Yes. When I was a junior in high school, the amusement park Six Flags over Georgia opened, and my friends and I applied for summer jobs. The Beatles were big then, and kids were wearing their hair long. But we got a letter from Six Flags saying black kids with Afros will be fired. So I sat down with the black kids and crafted a letter telling the Six Flags administration that all black kids will quit if anyone is fired for wearing an Afro. Having learned from my mom, I also noted they probably did not want this appearing in the Atlanta newspaper, or getting the attention of Martin Luther King Jr. Next thing we know, a notice comes out, and it’s no longer a big deal for black kids to have Afros at Six Flags. Another time, I worked at Rich’s, the largest department store in the South. Every year, they gave a Christmas present to all employees. I went during a break with two friends to get ours, and the two white women behind the counter played a cat-and-mouse game of repeatedly handing us our present, then pulling it back as we reached for it. My friends were frightened, but I went upstairs to the manager’s office. She called in these women, with me standing there, and read them the riot act. Not because she loved us black girls, but because she didn’t want any visibility…One day, one of the young white girls that I used to work with there – she just looked at me and said: “Belinda, I’m never going to believe my uncle any more; I’m never going to believe anything he’s told me about Negroes.” And I said: “What in the world are you talking about?” She said: “You haven’t known this all this time that you’ve known me, but my uncle is the grand dragon of the Ku Klux Klan in Georgia.”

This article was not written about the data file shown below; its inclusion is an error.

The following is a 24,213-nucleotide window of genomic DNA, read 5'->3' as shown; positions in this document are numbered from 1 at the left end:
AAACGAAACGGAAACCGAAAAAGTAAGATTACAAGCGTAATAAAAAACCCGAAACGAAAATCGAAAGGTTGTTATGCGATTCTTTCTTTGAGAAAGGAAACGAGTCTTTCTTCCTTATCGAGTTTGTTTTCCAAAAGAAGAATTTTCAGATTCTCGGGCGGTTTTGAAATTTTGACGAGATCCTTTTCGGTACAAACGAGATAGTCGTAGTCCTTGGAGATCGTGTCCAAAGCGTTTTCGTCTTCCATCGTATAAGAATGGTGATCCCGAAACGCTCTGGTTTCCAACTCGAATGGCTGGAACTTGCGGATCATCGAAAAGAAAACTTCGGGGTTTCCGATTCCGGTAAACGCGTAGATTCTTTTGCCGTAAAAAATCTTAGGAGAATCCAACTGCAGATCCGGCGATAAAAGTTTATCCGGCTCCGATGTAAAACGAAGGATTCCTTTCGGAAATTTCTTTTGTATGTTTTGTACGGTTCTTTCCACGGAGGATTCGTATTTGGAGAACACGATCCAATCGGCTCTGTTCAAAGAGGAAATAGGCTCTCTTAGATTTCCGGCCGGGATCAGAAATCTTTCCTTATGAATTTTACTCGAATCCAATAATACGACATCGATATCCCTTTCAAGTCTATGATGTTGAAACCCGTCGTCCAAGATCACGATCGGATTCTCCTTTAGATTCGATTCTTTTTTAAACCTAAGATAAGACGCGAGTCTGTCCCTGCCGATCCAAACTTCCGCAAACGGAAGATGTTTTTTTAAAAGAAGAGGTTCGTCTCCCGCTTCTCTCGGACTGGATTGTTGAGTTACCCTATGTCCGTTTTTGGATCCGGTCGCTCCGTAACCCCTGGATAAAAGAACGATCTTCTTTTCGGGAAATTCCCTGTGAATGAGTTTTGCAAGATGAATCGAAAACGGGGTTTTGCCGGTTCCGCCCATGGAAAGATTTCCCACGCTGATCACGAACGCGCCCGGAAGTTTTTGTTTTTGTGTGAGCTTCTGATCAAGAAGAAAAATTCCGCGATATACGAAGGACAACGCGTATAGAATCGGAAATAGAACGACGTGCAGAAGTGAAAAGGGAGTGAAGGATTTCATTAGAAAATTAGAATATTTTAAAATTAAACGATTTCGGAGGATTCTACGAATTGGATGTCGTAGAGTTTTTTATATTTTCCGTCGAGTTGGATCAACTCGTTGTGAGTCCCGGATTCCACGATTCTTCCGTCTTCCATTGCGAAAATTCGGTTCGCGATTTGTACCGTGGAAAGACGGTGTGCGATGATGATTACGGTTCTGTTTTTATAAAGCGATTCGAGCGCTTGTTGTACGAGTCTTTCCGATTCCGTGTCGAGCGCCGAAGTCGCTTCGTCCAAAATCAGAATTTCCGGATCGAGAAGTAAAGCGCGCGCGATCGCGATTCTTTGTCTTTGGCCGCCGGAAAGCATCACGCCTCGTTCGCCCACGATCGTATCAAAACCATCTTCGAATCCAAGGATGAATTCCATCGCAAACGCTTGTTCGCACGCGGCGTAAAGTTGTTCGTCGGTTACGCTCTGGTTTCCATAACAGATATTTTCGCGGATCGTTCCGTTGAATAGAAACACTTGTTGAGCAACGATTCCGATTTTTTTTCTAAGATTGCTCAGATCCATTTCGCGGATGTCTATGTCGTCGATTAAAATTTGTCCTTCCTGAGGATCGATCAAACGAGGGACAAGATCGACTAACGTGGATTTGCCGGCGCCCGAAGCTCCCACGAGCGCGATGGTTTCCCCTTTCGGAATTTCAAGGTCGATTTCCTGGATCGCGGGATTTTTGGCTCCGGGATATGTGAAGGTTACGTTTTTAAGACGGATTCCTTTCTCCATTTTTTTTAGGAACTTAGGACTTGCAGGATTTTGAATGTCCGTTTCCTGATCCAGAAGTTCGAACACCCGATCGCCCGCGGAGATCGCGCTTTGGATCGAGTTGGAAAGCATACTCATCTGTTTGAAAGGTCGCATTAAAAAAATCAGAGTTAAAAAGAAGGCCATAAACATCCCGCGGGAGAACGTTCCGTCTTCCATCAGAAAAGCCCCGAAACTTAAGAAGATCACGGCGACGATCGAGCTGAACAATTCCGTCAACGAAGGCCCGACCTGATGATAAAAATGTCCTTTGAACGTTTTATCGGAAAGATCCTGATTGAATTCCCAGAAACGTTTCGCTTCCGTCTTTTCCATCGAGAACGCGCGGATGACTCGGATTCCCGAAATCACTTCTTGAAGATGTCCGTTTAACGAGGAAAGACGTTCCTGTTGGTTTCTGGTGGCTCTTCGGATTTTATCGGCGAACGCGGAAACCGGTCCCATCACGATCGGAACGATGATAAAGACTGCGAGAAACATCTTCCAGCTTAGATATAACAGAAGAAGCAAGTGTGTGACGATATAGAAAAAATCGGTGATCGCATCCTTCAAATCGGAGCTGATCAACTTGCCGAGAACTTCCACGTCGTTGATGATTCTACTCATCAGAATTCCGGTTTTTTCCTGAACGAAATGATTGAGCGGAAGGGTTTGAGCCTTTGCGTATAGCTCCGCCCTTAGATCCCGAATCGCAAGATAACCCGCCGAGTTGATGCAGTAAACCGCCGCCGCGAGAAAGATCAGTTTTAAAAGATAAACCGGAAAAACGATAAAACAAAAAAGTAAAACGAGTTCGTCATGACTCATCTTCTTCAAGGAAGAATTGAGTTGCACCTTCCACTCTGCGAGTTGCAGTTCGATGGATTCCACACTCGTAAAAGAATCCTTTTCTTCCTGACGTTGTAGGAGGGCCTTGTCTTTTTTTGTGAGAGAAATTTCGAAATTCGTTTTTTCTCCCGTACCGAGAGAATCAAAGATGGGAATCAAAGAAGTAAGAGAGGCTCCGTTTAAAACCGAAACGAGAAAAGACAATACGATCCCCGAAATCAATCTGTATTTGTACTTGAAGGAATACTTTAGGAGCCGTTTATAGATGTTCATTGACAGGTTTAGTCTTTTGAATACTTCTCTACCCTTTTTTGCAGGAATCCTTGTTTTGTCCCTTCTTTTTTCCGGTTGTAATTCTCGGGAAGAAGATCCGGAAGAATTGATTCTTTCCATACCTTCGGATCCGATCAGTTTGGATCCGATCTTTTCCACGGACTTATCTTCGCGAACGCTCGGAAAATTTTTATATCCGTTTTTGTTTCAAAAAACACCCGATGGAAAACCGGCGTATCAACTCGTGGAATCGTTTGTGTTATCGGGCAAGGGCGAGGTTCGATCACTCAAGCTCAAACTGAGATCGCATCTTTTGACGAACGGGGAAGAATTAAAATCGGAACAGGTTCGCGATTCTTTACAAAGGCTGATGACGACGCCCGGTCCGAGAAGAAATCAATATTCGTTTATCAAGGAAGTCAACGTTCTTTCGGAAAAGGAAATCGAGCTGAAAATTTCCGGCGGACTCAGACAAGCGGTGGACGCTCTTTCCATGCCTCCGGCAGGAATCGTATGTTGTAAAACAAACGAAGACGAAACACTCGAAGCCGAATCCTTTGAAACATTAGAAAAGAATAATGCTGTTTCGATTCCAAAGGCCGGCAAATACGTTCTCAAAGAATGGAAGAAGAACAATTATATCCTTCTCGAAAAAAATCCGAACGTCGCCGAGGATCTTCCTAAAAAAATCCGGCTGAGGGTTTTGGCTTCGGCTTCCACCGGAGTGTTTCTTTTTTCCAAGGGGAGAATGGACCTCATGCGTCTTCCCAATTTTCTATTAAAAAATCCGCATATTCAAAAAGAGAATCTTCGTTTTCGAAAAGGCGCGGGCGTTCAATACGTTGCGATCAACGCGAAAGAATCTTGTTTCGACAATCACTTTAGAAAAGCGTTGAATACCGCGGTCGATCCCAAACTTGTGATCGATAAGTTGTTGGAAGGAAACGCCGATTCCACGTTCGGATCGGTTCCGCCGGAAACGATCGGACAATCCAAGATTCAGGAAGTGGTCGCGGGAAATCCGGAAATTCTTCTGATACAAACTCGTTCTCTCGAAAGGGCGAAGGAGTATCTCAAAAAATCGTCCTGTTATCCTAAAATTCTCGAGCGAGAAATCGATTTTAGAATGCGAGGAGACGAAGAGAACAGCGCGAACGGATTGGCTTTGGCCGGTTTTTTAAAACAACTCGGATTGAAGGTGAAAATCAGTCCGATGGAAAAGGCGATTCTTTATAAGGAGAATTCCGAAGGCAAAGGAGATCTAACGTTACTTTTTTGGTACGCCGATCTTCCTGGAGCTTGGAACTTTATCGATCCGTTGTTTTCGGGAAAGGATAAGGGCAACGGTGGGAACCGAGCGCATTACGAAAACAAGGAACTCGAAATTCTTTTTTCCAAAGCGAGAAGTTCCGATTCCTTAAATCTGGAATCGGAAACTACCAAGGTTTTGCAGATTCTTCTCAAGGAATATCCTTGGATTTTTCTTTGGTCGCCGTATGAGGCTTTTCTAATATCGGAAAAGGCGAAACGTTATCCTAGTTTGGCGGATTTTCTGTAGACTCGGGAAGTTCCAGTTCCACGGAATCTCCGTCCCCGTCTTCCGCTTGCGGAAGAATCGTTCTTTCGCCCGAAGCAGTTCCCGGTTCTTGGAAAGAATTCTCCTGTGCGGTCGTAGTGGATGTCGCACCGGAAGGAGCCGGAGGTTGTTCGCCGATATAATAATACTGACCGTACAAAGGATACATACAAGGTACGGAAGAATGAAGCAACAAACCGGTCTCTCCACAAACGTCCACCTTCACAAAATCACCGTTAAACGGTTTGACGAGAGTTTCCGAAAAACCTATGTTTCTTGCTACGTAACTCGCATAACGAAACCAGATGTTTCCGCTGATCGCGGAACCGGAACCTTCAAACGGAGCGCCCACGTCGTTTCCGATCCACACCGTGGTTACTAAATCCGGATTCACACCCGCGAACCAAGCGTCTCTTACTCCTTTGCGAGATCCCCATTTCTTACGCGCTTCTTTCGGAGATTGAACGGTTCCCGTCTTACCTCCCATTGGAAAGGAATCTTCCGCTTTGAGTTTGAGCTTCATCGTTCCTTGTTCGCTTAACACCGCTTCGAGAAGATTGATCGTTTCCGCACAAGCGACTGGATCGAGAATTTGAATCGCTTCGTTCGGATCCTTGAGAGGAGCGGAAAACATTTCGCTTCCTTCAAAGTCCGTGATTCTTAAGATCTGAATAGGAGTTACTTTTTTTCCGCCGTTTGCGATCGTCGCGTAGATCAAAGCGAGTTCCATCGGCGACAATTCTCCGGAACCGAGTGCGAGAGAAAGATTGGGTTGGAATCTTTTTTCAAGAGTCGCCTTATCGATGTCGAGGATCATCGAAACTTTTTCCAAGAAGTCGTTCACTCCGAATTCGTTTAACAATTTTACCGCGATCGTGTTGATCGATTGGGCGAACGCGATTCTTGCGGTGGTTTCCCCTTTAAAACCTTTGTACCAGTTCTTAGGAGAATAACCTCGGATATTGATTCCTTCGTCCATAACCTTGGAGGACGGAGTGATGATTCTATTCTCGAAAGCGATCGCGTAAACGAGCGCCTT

Tell us about your encounter with Dr King.